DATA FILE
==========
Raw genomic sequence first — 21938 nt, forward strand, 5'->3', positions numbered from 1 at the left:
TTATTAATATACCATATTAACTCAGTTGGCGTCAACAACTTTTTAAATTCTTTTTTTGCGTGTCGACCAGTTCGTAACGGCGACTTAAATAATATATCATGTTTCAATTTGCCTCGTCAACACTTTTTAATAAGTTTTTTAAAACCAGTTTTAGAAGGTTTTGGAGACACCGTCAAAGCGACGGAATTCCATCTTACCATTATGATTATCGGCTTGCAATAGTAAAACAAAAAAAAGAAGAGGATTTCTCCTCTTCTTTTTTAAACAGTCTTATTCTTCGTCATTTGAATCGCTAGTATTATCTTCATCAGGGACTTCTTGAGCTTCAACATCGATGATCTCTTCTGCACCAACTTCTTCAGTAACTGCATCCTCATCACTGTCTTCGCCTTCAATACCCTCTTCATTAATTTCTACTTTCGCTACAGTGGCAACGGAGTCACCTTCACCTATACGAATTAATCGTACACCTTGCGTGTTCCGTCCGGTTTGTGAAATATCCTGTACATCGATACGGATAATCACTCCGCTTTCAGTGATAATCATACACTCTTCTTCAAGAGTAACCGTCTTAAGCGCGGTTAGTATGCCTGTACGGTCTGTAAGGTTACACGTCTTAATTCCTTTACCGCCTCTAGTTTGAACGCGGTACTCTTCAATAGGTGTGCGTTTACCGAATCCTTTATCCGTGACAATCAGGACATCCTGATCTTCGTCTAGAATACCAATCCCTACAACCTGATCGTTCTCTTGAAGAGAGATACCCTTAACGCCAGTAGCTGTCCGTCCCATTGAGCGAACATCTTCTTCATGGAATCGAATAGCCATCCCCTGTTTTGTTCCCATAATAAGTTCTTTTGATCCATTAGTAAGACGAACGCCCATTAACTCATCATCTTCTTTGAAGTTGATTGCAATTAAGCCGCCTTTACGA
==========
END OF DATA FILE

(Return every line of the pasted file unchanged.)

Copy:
Raw genomic sequence first — 21938 nt, forward strand, 5'->3', positions numbered from 1 at the left:
TTATTAATATACCATATTAACTCAGTTGGCGTCAACAACTTTTTAAATTCTTTTTTTGCGTGTCGACCAGTTCGTAACGGCGACTTAAATAATATATCATGTTTCAATTTGCCTCGTCAACACTTTTTAATAAGTTTTTTAAAACCAGTTTTAGAAGGTTTTGGAGACACCGTCAAAGCGACGGAATTCCATCTTACCATTATGATTATCGGCTTGCAATAGTAAAACAAAAAAAAGAAGAGGATTTCTCCTCTTCTTTTTTAAACAGTCTTATTCTTCGTCATTTGAATCGCTAGTATTATCTTCATCAGGGACTTCTTGAGCTTCAACATCGATGATCTCTTCTGCACCAACTTCTTCAGTAACTGCATCCTCATCACTGTCTTCGCCTTCAATACCCTCTTCATTAATTTCTACTTTCGCTACAGTGGCAACGGAGTCACCTTCACCTATACGAATTAATCGTACACCTTGCGTGTTCCGTCCGGTTTGTGAAATATCCTGTACATCGATACGGATAATCACTCCGCTTTCAGTGATAATCATACACTCTTCTTCAAGAGTAACCGTCTTAAGCGCGGTTAGTATGCCTGTACGGTCTGTAAGGTTACACGTCTTAATTCCTTTACCGCCTCTAGTTTGAACGCGGTACTCTTCAATAGGTGTGCGTTTACCGAATCCTTTATCCGTGACAATCAGGACATCCTGATCTTCGTCTAGAATACCAATCCCTACAACCTGATCGTTCTCTTGAAGAGAGATACCCTTAACGCCAGTAGCTGTCCGTCCCATTGAGCGAACATCTTCTTCATGGAATCGAATAGCCATCCCCTGTTTTGTTCCCATAATAAGTTCTTTTGATCCATTAGTAAGACGAACGCCCATTAACTCATCATCTTCTTTGAAGTTGATTGCAATTAAGCCGCCTTTACGA